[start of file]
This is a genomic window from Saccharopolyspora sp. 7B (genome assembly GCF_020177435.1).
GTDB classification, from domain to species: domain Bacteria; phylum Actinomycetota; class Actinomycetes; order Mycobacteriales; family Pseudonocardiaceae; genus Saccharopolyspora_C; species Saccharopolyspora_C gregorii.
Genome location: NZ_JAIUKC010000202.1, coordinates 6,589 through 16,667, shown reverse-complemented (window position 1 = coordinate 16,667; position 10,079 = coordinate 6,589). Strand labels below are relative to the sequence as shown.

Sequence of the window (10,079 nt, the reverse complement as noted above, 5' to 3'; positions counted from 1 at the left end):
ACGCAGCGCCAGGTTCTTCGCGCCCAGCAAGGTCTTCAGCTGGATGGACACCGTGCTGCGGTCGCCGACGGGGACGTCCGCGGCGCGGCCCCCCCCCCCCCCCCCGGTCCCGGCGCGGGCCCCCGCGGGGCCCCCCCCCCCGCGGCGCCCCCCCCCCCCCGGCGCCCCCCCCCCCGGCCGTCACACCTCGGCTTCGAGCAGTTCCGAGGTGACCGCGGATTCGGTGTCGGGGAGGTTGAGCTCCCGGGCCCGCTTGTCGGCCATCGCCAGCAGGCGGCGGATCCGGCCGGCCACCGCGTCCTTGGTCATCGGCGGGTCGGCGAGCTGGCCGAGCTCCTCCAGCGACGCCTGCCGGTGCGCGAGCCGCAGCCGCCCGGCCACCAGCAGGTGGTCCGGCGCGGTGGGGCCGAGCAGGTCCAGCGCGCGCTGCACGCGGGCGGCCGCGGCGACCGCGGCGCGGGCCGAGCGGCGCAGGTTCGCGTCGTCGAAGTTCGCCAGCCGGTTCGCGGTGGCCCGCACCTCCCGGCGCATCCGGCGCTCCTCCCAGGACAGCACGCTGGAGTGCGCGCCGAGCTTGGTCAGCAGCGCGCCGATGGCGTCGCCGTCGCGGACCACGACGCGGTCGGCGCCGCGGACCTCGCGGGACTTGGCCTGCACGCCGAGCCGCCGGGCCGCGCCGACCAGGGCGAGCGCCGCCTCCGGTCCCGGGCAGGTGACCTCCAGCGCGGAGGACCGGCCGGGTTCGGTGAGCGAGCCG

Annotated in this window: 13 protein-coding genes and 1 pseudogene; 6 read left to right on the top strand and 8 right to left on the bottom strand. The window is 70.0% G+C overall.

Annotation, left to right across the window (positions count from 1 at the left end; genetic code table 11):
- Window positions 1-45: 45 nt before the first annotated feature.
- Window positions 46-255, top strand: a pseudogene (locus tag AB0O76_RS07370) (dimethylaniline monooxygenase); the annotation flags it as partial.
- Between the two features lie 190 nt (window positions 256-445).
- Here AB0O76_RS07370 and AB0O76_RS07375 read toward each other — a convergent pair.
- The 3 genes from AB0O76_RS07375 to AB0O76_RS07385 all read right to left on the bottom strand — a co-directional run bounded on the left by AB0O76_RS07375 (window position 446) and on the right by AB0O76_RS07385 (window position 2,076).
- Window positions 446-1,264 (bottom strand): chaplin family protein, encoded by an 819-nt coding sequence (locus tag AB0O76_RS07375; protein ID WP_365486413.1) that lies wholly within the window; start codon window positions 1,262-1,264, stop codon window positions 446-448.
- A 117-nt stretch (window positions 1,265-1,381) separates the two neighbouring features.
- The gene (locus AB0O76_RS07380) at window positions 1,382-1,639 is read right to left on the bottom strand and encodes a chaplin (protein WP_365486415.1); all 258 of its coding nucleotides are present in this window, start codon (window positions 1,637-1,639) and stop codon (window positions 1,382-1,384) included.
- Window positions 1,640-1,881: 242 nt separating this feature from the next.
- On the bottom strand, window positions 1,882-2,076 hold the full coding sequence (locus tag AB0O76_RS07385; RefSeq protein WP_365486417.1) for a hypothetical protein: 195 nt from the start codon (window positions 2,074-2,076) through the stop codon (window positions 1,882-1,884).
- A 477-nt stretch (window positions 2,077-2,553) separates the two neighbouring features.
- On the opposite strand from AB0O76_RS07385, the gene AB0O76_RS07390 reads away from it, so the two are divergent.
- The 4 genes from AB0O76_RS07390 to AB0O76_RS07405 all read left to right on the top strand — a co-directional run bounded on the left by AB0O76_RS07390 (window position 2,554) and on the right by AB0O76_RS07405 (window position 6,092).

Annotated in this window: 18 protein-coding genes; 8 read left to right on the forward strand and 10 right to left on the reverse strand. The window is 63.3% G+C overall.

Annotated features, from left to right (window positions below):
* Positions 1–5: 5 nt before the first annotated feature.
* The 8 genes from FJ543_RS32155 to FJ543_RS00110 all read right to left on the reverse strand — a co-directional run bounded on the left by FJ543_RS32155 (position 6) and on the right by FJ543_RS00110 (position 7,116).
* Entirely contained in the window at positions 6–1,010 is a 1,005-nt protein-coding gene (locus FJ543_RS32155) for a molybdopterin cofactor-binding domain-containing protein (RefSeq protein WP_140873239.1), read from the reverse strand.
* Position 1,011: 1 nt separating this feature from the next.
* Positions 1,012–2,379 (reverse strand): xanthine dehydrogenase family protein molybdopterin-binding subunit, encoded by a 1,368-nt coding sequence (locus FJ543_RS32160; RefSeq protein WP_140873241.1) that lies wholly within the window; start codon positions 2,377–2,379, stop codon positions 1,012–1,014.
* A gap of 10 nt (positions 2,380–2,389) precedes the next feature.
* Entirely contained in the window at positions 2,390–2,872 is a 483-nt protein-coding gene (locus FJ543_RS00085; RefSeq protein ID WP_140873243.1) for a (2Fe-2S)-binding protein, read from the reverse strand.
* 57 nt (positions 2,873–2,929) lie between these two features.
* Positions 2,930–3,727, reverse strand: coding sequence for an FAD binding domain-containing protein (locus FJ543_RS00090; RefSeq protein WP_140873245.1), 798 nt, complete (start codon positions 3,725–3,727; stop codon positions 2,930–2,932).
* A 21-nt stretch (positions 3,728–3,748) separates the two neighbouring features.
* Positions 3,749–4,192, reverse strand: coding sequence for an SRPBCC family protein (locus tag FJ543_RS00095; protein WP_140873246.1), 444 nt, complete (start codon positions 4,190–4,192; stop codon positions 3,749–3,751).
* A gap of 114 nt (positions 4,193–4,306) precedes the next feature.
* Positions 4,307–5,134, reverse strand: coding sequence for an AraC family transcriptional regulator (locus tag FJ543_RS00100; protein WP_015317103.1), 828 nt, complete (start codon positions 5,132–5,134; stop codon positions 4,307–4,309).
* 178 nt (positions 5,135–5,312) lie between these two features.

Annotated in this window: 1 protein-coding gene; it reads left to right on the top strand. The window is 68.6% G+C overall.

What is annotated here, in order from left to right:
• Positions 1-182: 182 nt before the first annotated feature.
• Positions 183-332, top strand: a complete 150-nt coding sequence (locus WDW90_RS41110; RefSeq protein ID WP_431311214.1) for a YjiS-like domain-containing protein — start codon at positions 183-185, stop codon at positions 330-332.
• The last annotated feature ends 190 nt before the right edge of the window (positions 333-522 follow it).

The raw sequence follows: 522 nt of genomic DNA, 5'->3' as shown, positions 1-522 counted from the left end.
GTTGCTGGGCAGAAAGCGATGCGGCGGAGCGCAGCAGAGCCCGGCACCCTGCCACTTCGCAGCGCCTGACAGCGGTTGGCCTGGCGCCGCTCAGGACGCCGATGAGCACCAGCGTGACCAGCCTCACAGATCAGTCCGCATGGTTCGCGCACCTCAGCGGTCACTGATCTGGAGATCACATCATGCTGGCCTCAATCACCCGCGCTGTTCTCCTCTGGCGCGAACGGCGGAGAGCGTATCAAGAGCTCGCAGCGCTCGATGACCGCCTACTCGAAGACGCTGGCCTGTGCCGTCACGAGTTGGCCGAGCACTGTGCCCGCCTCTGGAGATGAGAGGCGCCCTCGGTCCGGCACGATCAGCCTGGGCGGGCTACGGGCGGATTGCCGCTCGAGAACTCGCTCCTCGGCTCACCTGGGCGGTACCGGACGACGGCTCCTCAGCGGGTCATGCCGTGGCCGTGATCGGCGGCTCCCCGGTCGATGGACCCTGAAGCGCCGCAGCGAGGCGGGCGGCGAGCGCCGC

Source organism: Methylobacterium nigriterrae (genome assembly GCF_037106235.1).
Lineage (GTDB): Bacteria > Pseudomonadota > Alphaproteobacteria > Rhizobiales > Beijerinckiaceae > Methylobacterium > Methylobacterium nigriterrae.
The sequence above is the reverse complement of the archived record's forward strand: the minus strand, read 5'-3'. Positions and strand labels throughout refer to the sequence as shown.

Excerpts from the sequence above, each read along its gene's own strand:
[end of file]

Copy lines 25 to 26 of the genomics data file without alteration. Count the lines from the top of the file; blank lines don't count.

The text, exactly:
* Entirely contained in the window at positions 6–1,010 is a 1,005-nt protein-coding gene (locus FJ543_RS32155) for a molybdopterin cofactor-binding domain-containing protein (RefSeq protein WP_140873239.1), read from the reverse strand.
* Position 1,011: 1 nt separating this feature from the next.